The students, families and teachers of Spokane Public Schools will face all manner of uncertainties in the upcoming school year, Superintendent Adam Swinyard said Thursday.
Faced with questions about everything from the district’s fiscal situation to social-emotional learning to when and how students will return to class in the face of the COVID-19 pandemic, Swinyard could offer few details during a wide-ranging news conference.
But he did make one thing clear: The district wouldn’t cherry-pick the most convenient data to justify a potentially premature return to school.
Swinyard also acknowledged that beginning the year with distance learning only “was a disheartening recommendation to make” to the school board.
“We desperately want students in our buildings, and we recognize the significant impact on families and students when they’re not able to come into our school buildings, and all those factors were carefully considered when you made that recommendation,” Swinyard said.
On Wednesday night, the school board unanimously approved a Safe School Reopening Plan, a 27-page document that covers many details of distance learning and the protocols governing when the district would bring students back to school buildings.
The product of thousands of hours of work by hundreds of staffers and volunteers, the plan promises to be an improvement over the efforts of last spring.
However, it appears the district wasn’t quite ready to begin the school year on time. After negotiations with the Spokane Education Association, classes were pushed back from Sept. 3 to Sept. 15.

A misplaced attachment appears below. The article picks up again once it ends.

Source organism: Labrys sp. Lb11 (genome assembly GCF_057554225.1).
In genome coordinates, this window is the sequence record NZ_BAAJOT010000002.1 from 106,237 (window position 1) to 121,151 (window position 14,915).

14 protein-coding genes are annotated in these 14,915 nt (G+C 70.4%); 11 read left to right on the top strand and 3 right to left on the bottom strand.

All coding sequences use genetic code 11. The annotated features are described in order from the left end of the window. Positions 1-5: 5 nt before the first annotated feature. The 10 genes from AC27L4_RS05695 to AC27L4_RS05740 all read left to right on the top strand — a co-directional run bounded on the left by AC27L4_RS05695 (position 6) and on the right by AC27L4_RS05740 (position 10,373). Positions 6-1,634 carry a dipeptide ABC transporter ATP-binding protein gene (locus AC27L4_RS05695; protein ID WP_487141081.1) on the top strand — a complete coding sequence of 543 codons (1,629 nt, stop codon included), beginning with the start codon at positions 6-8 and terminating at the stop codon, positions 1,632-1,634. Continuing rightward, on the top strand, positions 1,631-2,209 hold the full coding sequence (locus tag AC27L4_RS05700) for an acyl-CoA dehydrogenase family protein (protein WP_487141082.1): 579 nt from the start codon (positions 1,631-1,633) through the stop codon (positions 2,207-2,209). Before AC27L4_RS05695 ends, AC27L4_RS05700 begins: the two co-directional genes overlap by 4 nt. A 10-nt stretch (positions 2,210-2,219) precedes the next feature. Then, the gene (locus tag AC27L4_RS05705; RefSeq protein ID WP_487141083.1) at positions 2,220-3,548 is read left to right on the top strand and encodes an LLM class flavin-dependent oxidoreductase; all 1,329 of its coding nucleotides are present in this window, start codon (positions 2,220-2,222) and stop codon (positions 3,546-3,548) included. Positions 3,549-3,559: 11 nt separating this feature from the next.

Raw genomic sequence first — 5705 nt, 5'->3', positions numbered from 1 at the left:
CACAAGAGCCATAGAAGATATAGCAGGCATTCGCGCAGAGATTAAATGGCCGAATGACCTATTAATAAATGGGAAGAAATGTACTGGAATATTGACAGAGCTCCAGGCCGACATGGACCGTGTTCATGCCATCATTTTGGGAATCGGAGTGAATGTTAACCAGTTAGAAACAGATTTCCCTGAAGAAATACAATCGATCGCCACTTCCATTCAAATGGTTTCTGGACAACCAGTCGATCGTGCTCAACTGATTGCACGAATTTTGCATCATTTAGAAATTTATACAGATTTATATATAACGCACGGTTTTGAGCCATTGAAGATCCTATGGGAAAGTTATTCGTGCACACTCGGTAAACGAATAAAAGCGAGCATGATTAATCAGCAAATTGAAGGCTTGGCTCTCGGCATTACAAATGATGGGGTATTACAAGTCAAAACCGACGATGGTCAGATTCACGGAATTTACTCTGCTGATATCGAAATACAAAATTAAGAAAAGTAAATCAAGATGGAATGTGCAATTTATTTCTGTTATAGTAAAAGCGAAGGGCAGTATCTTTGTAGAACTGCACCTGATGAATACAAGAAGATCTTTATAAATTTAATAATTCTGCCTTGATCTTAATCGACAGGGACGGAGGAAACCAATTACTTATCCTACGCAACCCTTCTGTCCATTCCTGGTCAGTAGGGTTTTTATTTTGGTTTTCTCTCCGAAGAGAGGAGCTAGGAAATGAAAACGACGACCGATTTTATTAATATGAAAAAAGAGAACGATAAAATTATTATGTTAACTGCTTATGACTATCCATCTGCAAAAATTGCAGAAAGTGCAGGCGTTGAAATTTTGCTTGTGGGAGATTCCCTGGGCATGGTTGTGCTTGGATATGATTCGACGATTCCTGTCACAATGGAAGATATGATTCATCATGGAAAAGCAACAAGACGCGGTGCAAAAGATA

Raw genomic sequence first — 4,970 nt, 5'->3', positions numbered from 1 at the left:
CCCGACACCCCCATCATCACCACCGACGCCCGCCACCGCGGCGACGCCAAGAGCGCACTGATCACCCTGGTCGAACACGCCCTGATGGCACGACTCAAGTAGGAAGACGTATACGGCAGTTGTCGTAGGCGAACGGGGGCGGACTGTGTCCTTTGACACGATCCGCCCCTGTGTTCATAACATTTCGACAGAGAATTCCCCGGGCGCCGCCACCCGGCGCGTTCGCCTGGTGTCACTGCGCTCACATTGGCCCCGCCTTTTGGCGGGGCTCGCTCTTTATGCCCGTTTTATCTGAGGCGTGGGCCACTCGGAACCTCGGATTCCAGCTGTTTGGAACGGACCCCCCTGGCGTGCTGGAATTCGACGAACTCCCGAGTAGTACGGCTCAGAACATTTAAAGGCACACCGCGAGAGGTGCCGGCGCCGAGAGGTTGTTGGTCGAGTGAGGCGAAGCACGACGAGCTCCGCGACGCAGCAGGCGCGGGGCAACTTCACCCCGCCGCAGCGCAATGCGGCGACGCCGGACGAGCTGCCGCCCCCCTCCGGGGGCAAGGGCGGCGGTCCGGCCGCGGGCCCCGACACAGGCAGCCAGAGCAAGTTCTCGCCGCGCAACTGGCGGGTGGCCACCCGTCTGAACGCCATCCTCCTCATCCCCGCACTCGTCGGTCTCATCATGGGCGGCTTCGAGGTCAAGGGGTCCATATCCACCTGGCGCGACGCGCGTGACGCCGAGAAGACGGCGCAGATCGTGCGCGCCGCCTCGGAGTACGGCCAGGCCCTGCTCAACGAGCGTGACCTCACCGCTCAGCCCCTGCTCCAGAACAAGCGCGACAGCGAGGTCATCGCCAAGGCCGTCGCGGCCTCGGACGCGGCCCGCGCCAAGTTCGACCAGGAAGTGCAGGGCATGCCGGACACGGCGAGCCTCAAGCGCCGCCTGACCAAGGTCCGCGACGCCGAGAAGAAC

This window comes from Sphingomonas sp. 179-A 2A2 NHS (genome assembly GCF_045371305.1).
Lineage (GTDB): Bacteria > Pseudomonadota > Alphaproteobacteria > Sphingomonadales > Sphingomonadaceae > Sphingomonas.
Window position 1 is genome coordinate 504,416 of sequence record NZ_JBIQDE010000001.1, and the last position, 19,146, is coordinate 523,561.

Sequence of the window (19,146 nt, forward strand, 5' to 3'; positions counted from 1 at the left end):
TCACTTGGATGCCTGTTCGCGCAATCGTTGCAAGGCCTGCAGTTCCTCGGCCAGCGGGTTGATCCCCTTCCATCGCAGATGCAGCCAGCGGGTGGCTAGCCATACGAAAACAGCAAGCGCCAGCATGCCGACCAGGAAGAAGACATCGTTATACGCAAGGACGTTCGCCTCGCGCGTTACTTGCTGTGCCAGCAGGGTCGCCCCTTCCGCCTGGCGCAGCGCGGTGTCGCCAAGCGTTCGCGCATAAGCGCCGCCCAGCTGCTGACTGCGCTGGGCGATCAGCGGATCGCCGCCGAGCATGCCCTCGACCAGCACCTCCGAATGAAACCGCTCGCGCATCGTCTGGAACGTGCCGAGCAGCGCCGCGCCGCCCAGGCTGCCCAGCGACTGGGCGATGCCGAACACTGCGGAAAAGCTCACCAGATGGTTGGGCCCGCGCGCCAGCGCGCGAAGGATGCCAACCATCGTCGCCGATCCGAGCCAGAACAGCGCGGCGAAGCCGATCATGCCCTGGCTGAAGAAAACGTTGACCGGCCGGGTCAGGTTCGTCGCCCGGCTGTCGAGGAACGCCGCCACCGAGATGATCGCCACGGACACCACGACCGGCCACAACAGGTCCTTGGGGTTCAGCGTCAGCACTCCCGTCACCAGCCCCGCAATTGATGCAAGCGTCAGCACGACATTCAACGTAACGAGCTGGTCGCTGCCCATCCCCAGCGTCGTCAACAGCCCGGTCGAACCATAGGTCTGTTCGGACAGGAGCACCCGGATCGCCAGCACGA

Officially, the year will begin on Sept. 8, but that week will be dominated by teacher-family conferences and transitional time for students to acclimate to the Microsoft Teams platform and “getting acquainted with the technology,” Swinyard said.
The other vexing question is how the district would pivot back to in-person learning – when and if infection rates drop.
Swinyard couldn’t offer a definitive answer, but he implied that the district would continue to follow local and state guidelines and recommendations.
“We are committed to that and not to pick and choose which guidelines to follow,” Swinyard said. “But we are eager to start phasing in as quickly as we can and hope to return them as quickly as we can.”
The reopening plan offered a commitment to addressing social-emotional learning and special education, but details are still being worked out for how many special-education students will receive in-person education.
The biggest uncertainty is finances. With state finances gutted by COVID-19, support for education faces a perilous future.
As expected, the board declared a financial emergency Wednesday night – a resolution that “reduced educational services and programs could create the necessity for a reduction of certificated and classified employees and to suspend the employee workload provisions of the certificated and classified bargaining agreements.”
Could that result in midyear layoffs or other cuts? Swinyard wouldn’t rule that out.
“We’ve received very clear communication from legislators that we should be mindful that reductions in funding are imminent,” Swinyard said.
“But we have a really strong team of accountants. … I think we will be looking at cost savings throughout the year,” Swinyard said.
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